Soil pollution happens when soil contaminants exceed a certain threshold amount that could pose a risk to human health and ecosystem or are simply above the natural background levels.
Soil pollution can affect humans through inhalation, direct skin contact, the consumption of poisoned vegetables and fruits grown on contaminated ground, as well as the use of or contact with the poisoned groundwater below the soil that circulates back on the ground. Exposure to the toxic compounds generated as a result of soil pollution can lead to various medical conditions.
Over time, what may have started as tiny amounts can reach considerable concentrations depending on environmental conditions (including soil types) and degradability of the released contaminant, and resulting in soil poisoning.
For example, metals are not degradable and may accumulate and concentrate in surface soils over time. However, not all metals behave similarly. A few metals can infiltrate into deeper soils, especially if precipitation is high (arsenic is one such example), while many other metals will stick to surface soils and become adsorbed by soil particles.
If the potential for repeated releases of non-degradable or less degradable contaminants (such as metals, PCBs, perchlorate) exists in a certain area, for instance, close to your home, it is always prudent to evaluate and test the soil for pollution through accumulation over longer time.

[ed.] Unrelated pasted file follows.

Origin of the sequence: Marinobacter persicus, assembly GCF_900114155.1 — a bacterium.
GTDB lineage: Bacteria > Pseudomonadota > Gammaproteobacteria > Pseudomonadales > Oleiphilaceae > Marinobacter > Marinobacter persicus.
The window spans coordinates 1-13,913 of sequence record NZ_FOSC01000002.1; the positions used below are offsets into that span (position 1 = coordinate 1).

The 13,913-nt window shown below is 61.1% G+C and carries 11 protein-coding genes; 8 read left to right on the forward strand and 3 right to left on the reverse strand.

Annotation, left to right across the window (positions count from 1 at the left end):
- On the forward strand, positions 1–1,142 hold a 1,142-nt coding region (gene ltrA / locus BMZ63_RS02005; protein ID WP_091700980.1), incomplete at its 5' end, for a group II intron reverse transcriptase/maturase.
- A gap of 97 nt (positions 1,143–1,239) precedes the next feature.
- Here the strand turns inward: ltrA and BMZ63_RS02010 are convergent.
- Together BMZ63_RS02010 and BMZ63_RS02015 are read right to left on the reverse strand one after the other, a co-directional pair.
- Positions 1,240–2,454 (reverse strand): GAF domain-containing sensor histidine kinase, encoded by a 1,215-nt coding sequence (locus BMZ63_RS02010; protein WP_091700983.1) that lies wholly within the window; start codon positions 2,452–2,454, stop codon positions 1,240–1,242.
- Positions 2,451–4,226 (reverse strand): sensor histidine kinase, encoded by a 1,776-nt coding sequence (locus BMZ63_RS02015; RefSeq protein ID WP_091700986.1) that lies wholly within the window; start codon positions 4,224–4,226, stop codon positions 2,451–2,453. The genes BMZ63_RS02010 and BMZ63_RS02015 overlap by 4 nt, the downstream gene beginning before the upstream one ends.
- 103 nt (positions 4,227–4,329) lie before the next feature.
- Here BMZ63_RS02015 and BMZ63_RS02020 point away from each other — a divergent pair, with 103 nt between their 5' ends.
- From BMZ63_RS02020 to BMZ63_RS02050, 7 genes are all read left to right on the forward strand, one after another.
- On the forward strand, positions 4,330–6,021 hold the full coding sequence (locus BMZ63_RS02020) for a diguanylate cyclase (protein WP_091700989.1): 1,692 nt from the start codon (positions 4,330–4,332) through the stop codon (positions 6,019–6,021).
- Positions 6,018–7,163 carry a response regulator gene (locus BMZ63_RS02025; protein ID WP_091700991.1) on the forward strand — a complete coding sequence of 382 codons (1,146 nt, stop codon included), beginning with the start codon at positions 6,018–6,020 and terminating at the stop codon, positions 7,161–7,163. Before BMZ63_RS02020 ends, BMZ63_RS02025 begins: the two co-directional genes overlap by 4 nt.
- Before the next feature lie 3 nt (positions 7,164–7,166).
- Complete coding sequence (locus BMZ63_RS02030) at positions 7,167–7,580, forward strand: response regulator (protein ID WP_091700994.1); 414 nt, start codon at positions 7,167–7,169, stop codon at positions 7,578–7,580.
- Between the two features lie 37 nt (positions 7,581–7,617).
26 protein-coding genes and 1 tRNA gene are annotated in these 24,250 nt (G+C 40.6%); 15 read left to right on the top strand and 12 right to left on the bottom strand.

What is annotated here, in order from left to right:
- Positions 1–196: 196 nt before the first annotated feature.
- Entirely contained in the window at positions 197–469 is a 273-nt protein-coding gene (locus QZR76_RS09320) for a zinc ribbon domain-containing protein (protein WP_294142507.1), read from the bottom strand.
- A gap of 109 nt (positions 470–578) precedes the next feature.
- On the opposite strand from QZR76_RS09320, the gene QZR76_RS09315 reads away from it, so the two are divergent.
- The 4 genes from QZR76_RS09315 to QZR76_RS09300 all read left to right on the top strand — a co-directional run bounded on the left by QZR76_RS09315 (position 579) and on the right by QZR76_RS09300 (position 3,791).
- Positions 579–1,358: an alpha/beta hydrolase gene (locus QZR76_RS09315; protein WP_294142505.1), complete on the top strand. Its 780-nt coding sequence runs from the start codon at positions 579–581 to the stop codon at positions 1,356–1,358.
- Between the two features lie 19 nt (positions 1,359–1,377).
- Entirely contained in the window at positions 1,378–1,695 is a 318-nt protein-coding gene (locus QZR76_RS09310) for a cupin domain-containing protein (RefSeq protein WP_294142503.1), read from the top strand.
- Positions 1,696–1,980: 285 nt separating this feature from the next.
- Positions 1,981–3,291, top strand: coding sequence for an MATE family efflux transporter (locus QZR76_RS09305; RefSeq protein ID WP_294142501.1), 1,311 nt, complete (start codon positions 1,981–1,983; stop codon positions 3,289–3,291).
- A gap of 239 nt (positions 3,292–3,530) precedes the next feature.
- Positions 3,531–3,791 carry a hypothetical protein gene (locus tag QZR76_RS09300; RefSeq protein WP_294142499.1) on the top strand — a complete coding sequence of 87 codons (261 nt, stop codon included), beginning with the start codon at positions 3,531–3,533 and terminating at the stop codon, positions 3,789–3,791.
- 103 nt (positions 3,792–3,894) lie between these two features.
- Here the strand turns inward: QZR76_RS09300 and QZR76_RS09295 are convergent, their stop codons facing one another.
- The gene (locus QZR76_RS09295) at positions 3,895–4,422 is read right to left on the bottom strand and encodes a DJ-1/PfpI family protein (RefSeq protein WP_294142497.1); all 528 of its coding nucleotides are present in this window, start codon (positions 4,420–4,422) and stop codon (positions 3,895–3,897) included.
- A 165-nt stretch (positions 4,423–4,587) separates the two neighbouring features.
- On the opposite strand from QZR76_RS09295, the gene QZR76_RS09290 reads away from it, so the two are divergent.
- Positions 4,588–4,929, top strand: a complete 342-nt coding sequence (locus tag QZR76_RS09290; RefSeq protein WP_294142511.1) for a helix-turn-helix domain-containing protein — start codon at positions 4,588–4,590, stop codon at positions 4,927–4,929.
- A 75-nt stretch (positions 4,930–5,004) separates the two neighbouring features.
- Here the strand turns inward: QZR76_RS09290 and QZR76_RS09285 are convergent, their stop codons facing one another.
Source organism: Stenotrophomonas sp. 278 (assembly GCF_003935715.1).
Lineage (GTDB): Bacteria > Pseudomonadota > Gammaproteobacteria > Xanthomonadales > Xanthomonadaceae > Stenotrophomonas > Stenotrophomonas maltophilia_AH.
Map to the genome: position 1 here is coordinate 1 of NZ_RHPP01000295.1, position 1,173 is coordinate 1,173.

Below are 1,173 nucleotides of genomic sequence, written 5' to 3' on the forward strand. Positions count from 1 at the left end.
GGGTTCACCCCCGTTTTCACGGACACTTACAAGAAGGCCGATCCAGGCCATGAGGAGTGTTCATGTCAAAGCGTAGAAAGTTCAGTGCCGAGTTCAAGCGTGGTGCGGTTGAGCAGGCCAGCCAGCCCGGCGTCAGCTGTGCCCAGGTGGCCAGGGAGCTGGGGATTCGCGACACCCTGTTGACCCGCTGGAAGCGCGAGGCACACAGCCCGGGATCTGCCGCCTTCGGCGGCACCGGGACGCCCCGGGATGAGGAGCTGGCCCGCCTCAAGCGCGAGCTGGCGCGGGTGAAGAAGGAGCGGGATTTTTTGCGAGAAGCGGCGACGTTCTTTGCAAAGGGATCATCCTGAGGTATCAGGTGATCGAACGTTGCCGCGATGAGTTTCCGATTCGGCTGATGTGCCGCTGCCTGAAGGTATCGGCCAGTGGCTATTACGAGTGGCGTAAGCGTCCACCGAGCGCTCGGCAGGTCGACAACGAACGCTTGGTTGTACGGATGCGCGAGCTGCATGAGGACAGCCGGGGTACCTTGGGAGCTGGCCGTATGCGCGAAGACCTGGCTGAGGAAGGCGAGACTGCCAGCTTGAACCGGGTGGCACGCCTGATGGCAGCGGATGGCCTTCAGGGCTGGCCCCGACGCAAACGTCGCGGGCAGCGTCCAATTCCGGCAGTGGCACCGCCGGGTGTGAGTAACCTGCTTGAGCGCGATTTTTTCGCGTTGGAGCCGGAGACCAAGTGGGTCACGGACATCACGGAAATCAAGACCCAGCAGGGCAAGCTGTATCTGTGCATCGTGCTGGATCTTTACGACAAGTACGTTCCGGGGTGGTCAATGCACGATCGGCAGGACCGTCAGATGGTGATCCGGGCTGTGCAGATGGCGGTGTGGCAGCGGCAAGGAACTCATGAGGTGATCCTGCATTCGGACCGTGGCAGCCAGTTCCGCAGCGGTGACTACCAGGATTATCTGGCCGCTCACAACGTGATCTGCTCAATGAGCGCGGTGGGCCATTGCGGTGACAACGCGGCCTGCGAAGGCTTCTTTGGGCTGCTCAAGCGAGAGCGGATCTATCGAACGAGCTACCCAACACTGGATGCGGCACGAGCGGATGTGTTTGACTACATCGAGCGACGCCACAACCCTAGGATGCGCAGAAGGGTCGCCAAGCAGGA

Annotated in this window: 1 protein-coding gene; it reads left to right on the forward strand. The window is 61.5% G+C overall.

The sources of soil pollution are not always in the close vicinity and could be located far from the polluted soil. In such situations, pollutants are transported by the wind (especially if they are in the form of fine specks of dust) or by groundwater and could travel long distances, depending on their property and particle dimension. The smaller the particle and the more soluble and less reactive the pollutant, the higher is its potential to travel over longer distances and pollute soil far away from the release source.
A typical soil pollution example is mercury (Hg), which was proven to travel very long distances by air and get deposed on land hundreds of miles away, even polluting the arctic pole areas. PCBs or various other metals can also travel as dust, especially in very fine dust form (such as mine tailings). Because of this fact, it is always prudent not to assume that your garden is safe simply because you could not identify any local cause of soil pollution.
Bare soil generates a higher health risk than vegetated soil. This is because the bare soil is more exposed to wind erosion and may generate poisoned dust (soil poisoning dirt or soil poisoning dust) that can enter homes, spread across crops and vegetation, and be directly inhaled by people. Additionally, if soil is vegetated and regularly irrigated, there is less risk of pollutants accumulating and concentrating in that soil, although the risk for groundwater impact becomes higher in that case. In general, it is prudent to keep the lawn adjacent to your home well vegetated and irrigated in order to reduce any health risks from soil poison.
Soil pollution may generate health effects long after the original exposure occurred. This is due to the cumulative effect of some pollutants if inhaled or otherwise collected in the human body over long periods of time. Specifically, this is true in the case of pollutants which are taken in by our bodies and retained there, instead of being eliminated. Such contaminants are known to bioaccumulate in human organisms (and animal organisms too, for that matter). Examples of such contaminants are organic salts of mercury (such as mono-, di- or tri-methyl mercury) or PCBs (polychlorinated biphenyls). Poisoned soil may affect you through inhalation, direct skin contact, poisoned vegetables, and fruits (if grown in the soil), as well as poisoned groundwater below the soil (if consumed).